With the design of filters there is always going to be a trade. If we are restricted to an order of 5, we cannot also set the stop band attenuation; the order sets that. What we can do for all filter types is maximize the possible stopband attenuation by making the transition band (distance between passband edge and stopband edge for a low pass filter, as a ratio of the sampling rate) as large as possible. This will maximize the filter rejection for a given number of resources (This is a motivation to use as low of a sampling rate as possible). "Passband" is the band where we meet a maximum "in-band" ripple or minimum attenuation requirement, and "Stopband" is the band where we meet a minimum attenuation requirement.

With that in mind we want to make the target stopband start as high as possible, and make the passband as narrow as possible in order to minimize the number of coefficients (resources) needed to meet a target requirement. We cannot both set the order and meet a passband and stopband requirement; we have to set one and then determine the other. So in the OP's case, if it is a hard requirement that the order be 5, then we will be set with the passband and stopband that we get for a given filter design method (between windowing, least squares, equiripple etc when designing FIR filters). The windowing technique is one approach to design FIR filters, and for that the cutoff frequency is a -6 dB cutoff that is half way between the passband and stopband. The transition width will be given by the window used and number of taps (which is 1 more than the "filter order")-- so as mentioned a 6 tap FIR filter will have a very wide transition band and likely not be very effective for this application). An FIR filter with significantly more coefficients (91 taps or more) would make more sense as having any effect in this case. For that we can meet any reasonable requirement of passband and stopband by selecting the total number of coefficients with the trade being overall delay and filter complexity.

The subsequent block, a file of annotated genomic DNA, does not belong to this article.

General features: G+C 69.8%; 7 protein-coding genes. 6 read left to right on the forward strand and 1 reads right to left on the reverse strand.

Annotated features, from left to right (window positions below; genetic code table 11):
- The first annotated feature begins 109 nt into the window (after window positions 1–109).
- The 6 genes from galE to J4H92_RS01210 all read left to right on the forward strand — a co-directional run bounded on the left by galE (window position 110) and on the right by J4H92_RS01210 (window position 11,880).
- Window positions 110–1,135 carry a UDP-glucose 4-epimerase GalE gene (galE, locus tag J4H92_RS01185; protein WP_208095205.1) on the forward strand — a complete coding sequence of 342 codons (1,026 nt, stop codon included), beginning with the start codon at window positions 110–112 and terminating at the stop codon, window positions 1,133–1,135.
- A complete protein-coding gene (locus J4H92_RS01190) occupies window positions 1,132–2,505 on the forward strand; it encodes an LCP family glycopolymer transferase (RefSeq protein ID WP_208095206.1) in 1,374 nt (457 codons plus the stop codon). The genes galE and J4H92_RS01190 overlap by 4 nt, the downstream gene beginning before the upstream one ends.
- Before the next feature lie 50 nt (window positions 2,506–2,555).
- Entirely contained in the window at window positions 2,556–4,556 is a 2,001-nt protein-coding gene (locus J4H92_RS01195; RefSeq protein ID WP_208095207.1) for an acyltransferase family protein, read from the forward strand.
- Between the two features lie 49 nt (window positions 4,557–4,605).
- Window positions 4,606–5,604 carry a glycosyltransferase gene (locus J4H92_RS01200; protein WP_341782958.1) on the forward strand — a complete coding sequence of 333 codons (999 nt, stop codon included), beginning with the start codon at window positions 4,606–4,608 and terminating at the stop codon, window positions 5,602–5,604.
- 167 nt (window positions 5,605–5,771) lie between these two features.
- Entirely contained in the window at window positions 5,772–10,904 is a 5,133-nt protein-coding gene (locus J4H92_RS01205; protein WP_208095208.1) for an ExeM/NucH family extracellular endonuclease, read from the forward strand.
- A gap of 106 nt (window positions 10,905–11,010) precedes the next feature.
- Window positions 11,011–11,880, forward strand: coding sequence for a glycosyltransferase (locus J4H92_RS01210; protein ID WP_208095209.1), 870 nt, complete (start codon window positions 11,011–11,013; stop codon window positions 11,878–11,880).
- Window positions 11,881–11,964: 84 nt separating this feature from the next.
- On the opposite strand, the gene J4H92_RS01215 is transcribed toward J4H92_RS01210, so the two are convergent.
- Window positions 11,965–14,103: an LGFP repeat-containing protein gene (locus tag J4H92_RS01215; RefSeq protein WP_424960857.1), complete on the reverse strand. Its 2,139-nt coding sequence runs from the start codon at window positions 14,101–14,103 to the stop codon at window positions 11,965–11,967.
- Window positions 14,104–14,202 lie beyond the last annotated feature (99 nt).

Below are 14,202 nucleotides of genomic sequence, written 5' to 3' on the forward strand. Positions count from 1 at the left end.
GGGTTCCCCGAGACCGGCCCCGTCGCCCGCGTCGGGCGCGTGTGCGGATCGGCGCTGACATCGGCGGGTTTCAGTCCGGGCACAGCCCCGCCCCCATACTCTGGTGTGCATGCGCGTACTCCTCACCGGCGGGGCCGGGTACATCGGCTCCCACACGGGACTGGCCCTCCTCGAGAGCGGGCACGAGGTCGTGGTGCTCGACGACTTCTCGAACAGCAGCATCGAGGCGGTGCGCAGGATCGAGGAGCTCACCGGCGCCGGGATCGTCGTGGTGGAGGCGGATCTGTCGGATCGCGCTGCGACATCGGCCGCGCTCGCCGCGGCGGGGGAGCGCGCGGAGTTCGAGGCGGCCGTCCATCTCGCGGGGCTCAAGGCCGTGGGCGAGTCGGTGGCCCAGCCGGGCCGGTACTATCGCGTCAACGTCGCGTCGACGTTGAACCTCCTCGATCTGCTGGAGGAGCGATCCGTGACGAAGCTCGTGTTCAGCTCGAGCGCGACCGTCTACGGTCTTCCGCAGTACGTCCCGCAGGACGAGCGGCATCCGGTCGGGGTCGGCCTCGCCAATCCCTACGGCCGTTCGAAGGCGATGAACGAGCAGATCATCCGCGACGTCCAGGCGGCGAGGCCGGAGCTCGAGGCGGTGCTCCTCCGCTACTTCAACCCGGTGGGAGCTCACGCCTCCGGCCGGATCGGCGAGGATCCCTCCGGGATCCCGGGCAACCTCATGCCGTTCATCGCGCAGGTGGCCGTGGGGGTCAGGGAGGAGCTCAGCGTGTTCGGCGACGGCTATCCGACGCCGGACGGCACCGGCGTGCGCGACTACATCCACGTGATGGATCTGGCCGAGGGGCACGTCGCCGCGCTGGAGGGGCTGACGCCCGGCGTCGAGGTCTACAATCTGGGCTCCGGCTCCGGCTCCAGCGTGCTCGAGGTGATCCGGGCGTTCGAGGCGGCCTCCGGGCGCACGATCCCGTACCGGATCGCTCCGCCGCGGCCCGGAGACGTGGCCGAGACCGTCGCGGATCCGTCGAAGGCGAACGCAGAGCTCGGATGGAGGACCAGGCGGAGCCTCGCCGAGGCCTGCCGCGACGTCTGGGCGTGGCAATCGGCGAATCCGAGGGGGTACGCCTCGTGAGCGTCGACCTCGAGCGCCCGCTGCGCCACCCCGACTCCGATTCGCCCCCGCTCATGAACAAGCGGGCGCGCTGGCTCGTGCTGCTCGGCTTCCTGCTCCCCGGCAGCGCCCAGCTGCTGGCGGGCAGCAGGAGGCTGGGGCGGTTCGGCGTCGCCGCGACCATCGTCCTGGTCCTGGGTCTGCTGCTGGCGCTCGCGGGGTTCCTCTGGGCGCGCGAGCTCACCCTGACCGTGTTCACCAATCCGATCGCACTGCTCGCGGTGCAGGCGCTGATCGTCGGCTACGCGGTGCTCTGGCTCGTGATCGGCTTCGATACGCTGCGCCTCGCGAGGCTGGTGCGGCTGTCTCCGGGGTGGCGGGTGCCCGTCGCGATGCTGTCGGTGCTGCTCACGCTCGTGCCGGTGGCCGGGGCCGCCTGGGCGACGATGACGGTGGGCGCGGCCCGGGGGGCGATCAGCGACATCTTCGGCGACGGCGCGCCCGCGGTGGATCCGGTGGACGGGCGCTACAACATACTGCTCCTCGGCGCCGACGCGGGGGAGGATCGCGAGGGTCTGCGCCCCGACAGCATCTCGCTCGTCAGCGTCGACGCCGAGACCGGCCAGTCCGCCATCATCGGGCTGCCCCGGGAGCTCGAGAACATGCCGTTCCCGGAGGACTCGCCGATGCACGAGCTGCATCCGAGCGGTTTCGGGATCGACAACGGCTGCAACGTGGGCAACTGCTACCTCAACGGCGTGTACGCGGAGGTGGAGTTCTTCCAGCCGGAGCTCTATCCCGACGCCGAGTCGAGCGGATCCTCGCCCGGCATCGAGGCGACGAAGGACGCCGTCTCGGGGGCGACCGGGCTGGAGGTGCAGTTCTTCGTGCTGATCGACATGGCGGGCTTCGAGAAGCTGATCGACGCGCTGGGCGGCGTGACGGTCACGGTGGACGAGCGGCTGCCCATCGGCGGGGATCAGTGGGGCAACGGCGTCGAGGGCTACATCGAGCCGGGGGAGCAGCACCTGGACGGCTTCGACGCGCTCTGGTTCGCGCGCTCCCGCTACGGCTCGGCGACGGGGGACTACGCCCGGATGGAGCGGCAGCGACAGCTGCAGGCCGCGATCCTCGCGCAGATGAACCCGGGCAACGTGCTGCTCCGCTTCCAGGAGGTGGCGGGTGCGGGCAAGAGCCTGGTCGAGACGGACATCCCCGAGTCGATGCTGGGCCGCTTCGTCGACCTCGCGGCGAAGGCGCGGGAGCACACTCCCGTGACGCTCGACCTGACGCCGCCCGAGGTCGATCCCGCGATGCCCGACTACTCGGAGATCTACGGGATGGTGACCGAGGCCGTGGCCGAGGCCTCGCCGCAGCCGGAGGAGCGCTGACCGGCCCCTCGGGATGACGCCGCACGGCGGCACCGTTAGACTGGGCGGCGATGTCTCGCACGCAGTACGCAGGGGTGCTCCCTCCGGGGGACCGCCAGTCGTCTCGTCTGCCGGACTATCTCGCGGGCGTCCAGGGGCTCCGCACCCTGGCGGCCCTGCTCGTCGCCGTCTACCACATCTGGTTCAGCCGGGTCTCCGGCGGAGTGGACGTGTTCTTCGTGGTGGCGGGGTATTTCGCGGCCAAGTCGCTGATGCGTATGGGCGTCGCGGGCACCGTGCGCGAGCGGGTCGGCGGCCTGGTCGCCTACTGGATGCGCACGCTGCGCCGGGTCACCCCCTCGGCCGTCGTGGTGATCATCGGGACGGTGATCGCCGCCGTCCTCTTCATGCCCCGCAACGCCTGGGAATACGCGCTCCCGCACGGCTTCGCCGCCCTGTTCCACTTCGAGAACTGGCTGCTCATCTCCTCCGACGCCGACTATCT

I copied the OP's spectrum below to show a possible location for the cutoff frequency, assuming we want to reject above 100 Hz and maintain the signal at 60 Hz and below. Ultimately with an order of only 5 both the noise will persist and a good portion of the signal will be attenuated, so the trade will ultimately be in the balance between the two as set by the cutoff frequency used.

FFT of signal and noise

If implementing an IIR filter, performance for passband and stopband will be greatly improved within the constraint of order =5, but the further choice would be in filter type (Chebychev, elliptic, Butterworth etc) where other design trades come into play beyond order and attenuation (notably group delay distortion).

$\endgroup$

Your Answer

By clicking “Post Your Answer”, you agree to our terms of service and acknowledge you have read our privacy policy.

Not the answer you're looking for? Browse other questions tagged or ask your own question.